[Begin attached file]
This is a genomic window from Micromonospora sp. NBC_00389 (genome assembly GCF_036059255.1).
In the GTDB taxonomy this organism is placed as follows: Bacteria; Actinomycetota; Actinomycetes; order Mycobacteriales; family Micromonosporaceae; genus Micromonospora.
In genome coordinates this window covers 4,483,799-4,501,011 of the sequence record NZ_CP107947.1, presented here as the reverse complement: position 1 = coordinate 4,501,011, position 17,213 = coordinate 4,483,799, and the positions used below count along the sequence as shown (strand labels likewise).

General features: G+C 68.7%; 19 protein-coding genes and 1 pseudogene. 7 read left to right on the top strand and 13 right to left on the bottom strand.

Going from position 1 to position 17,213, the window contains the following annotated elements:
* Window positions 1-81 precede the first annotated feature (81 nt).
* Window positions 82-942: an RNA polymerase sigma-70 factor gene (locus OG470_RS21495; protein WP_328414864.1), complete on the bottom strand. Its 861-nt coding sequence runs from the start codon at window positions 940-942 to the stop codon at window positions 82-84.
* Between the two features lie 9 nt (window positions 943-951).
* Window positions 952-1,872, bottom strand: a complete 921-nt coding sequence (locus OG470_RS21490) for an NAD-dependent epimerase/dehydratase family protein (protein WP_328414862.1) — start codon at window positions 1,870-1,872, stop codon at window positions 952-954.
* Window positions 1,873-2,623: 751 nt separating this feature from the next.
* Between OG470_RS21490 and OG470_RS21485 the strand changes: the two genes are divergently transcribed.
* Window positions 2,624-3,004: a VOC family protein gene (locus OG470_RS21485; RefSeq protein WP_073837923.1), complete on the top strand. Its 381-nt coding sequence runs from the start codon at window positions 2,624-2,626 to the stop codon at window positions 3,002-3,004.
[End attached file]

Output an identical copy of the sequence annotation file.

This is a genomic window from Micromonospora sp. NBC_00389 (genome assembly GCF_036059255.1).
In the GTDB taxonomy this organism is placed as follows: Bacteria; Actinomycetota; Actinomycetes; order Mycobacteriales; family Micromonosporaceae; genus Micromonospora.
In genome coordinates this window covers 4,483,799-4,501,011 of the sequence record NZ_CP107947.1, presented here as the reverse complement: position 1 = coordinate 4,501,011, position 17,213 = coordinate 4,483,799, and the positions used below count along the sequence as shown (strand labels likewise).

General features: G+C 68.7%; 19 protein-coding genes and 1 pseudogene. 7 read left to right on the top strand and 13 right to left on the bottom strand.

Going from position 1 to position 17,213, the window contains the following annotated elements:
* Window positions 1-81 precede the first annotated feature (81 nt).
* Window positions 82-942: an RNA polymerase sigma-70 factor gene (locus OG470_RS21495; protein WP_328414864.1), complete on the bottom strand. Its 861-nt coding sequence runs from the start codon at window positions 940-942 to the stop codon at window positions 82-84.
* Between the two features lie 9 nt (window positions 943-951).
* Window positions 952-1,872, bottom strand: a complete 921-nt coding sequence (locus OG470_RS21490) for an NAD-dependent epimerase/dehydratase family protein (protein WP_328414862.1) — start codon at window positions 1,870-1,872, stop codon at window positions 952-954.
* Window positions 1,873-2,623: 751 nt separating this feature from the next.
* Between OG470_RS21490 and OG470_RS21485 the strand changes: the two genes are divergently transcribed.
* Window positions 2,624-3,004: a VOC family protein gene (locus OG470_RS21485; RefSeq protein WP_073837923.1), complete on the top strand. Its 381-nt coding sequence runs from the start codon at window positions 2,624-2,626 to the stop codon at window positions 3,002-3,004.